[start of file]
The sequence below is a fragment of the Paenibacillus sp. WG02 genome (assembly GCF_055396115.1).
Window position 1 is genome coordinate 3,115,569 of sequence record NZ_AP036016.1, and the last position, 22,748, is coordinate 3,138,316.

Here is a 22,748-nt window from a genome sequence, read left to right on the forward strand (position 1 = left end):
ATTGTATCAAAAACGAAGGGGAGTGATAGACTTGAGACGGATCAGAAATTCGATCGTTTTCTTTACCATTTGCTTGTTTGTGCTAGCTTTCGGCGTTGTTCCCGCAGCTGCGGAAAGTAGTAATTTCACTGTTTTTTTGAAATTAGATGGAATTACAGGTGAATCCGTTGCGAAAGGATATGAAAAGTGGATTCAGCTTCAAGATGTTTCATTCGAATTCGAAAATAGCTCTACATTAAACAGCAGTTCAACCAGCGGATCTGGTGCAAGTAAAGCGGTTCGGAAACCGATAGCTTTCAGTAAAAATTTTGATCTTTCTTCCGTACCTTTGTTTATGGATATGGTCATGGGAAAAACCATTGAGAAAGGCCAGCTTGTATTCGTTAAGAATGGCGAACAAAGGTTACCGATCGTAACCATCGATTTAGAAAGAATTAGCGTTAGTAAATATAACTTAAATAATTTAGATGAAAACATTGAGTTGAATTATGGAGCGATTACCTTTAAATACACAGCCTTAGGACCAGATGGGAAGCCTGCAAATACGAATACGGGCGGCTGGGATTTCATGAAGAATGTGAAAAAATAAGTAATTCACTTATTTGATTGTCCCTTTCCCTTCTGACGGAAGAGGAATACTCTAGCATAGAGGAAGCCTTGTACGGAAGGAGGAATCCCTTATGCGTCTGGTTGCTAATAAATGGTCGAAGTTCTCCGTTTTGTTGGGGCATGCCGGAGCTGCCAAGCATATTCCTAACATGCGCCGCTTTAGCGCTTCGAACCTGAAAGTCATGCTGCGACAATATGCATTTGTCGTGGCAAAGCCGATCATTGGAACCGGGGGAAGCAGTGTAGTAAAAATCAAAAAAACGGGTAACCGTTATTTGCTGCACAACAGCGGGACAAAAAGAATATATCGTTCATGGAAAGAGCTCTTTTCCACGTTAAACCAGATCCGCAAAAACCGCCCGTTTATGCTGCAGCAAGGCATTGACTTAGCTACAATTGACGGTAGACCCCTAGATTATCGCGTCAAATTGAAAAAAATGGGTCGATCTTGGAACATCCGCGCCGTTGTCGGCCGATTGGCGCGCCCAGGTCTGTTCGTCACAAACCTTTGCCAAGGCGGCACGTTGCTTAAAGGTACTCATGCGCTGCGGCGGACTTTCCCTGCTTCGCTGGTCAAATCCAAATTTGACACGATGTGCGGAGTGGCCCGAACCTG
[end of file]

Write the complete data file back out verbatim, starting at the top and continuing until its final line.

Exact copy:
The sequence below is a fragment of the Paenibacillus sp. WG02 genome (assembly GCF_055396115.1).
Window position 1 is genome coordinate 3,115,569 of sequence record NZ_AP036016.1, and the last position, 22,748, is coordinate 3,138,316.

Here is a 22,748-nt window from a genome sequence, read left to right on the forward strand (position 1 = left end):
ATTGTATCAAAAACGAAGGGGAGTGATAGACTTGAGACGGATCAGAAATTCGATCGTTTTCTTTACCATTTGCTTGTTTGTGCTAGCTTTCGGCGTTGTTCCCGCAGCTGCGGAAAGTAGTAATTTCACTGTTTTTTTGAAATTAGATGGAATTACAGGTGAATCCGTTGCGAAAGGATATGAAAAGTGGATTCAGCTTCAAGATGTTTCATTCGAATTCGAAAATAGCTCTACATTAAACAGCAGTTCAACCAGCGGATCTGGTGCAAGTAAAGCGGTTCGGAAACCGATAGCTTTCAGTAAAAATTTTGATCTTTCTTCCGTACCTTTGTTTATGGATATGGTCATGGGAAAAACCATTGAGAAAGGCCAGCTTGTATTCGTTAAGAATGGCGAACAAAGGTTACCGATCGTAACCATCGATTTAGAAAGAATTAGCGTTAGTAAATATAACTTAAATAATTTAGATGAAAACATTGAGTTGAATTATGGAGCGATTACCTTTAAATACACAGCCTTAGGACCAGATGGGAAGCCTGCAAATACGAATACGGGCGGCTGGGATTTCATGAAGAATGTGAAAAAATAAGTAATTCACTTATTTGATTGTCCCTTTCCCTTCTGACGGAAGAGGAATACTCTAGCATAGAGGAAGCCTTGTACGGAAGGAGGAATCCCTTATGCGTCTGGTTGCTAATAAATGGTCGAAGTTCTCCGTTTTGTTGGGGCATGCCGGAGCTGCCAAGCATATTCCTAACATGCGCCGCTTTAGCGCTTCGAACCTGAAAGTCATGCTGCGACAATATGCATTTGTCGTGGCAAAGCCGATCATTGGAACCGGGGGAAGCAGTGTAGTAAAAATCAAAAAAACGGGTAACCGTTATTTGCTGCACAACAGCGGGACAAAAAGAATATATCGTTCATGGAAAGAGCTCTTTTCCACGTTAAACCAGATCCGCAAAAACCGCCCGTTTATGCTGCAGCAAGGCATTGACTTAGCTACAATTGACGGTAGACCCCTAGATTATCGCGTCAAATTGAAAAAAATGGGTCGATCTTGGAACATCCGCGCCGTTGTCGGCCGATTGGCGCGCCCAGGTCTGTTCGTCACAAACCTTTGCCAAGGCGGCACGTTGCTTAAAGGTACTCATGCGCTGCGGCGGACTTTCCCTGCTTCGCTGGTCAAATCCAAATTTGACACGATGTGCGGAGTGGCCCGAACCTG